BEREA – Jerome Harrison is back with the Browns.
Though he will not be at Thursday’s OTA practice that is open to the media, being excused to handle some personal matters, head coach Eric Mangini said in his morning press conference that the running back had practiced Tuesday and Wednesday and is expected to return for next week’s work.
“It helps for all of the players to be here while we’re installing things,” Mangini said. “I’m happy Jerome was here, and I look forward to having him back next week.”
Harrison, who came on like gangbusters last season, including rushing for 286 yards, the third-highest total in NFL history, Dec. 20 against the Kansas City Chiefs, had been among several restricted free agents who are staying away from camp because they’re not happy with the contracts they’ve been tendered. Mangini said Harrison is the only RFA who has practiced.
In another major bit of news, Mangini heaped praise onto second-year wide receiver Brian Robiskie of Chagrin Falls High School in suburban Cleveland, and Ohio State.
“Brian’s had an outstanding camp,” the coach said. “He has shown up quite a bit. He’s running good routes. He’s made big plays almost every day.”
The first of three second-round picks in the 2009 NFL Draft by the Browns, Robiskie never really got started as a rookie. He finished with just 7 receptions for 106 yards (a 15.1 yards-per-catch average), or about what he did in many games with the Buckeyes. He did not catch a touchdown pass.
Mangini is not sure why Robiskie struggled to grasp the pro game last year, but said it’s neither the first time he’s seen that happen to a highly-rated player, nor will it be the last.
“Each player hits at different spots,” Mangini said. “You can’t approach each player the same way.”
As such, the coach is not even close to pushing the panic button on Robiskie, whose father, Terry, was a long-time assistant coach with the Browns and also served as the team’s interim coach for five games at the end of the 2004 season after Butch Davis resigned.
“You can’t make a judgment on any player for several years,” Mangini said. “It’s a player’s entire body of work over that time.”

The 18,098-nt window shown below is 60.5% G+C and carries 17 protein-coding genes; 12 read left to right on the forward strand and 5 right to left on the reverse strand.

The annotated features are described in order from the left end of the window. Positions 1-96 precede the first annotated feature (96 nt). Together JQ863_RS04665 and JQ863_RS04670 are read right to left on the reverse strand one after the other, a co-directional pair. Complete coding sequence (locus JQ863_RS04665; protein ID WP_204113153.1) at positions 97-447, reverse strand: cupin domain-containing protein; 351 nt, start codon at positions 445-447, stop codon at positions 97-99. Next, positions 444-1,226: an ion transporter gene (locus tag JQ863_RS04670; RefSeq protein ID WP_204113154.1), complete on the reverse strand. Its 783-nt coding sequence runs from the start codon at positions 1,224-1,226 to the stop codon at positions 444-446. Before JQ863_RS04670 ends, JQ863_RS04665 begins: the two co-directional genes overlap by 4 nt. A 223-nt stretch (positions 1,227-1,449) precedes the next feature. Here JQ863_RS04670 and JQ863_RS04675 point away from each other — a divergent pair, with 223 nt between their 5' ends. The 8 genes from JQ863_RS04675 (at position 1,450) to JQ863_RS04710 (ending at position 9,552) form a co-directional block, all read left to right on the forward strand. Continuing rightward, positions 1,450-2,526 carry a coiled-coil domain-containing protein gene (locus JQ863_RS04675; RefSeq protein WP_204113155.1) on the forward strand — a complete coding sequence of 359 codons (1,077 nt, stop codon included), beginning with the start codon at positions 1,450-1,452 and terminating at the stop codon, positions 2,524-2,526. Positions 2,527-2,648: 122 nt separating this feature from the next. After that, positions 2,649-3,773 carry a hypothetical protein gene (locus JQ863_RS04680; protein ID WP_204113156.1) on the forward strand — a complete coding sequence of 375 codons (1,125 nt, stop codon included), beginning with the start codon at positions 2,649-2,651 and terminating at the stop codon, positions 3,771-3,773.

The Browns have a lot of young wide receivers but no significant veterans. Mangini said he would be open to bringing in a “name” veteran “if it makes sense. We’re open to that possibility at all positions.”
Speaking of possibilities, Mangini said “you can’t rule out” the chance that the Browns will use quarterbacks Jake Delhomme, the starter, and backup Seneca Wallace on the field at the same time.
“Seneca has different talents than Jake,” Mangini said. “He puts some other types of pressure on defenses.”
The coach also hinted that wide receiver/wildcat quarterback Joshua Cribbs could be on the field with Delhomme and Wallace.
Third-round draft pick Shawn Lauvao has been used exclusively at right guard thus far so as to not overload him, but Mangini said the Arizona State product will eventually start seeing some time at left guard as well.
Defensive lineman Shaun Rogers and punter Dave Zastudil continue to sit out as they rehabilitate injuries that ended their 2009 seasons prematurely, and Mangini said it’s likely they will not work at all during the OTAs.
As he has done throughout his short tenure here, Mangini praised ever-improving second-year center Alex Mack, but avoided making direct comparisons, talent-wise, to the center he drafted in the first round in his first season of 2006 with the New York Jets, Nick Mangold. The ex-Ohio Stater has quickly developed into one of the top players in the NFL at that position.
Finally, the head coaches of the three major pro sports teams in Cleveland have always been a fraternity, and as such, Mangini said he sent a text to Mike Brown “the other day” after he was fired as head coach of the Cavaliers.
“I like Mike,” Mangini said. “I hope things work out well for him and the Cavs.”
Mangini said he’s also well aware of the pressure Cleveland head coaches face because of the city’s 46-year championship drought.
“It’s a passionate town,” Mangini said. “You get it, though. You understand it.”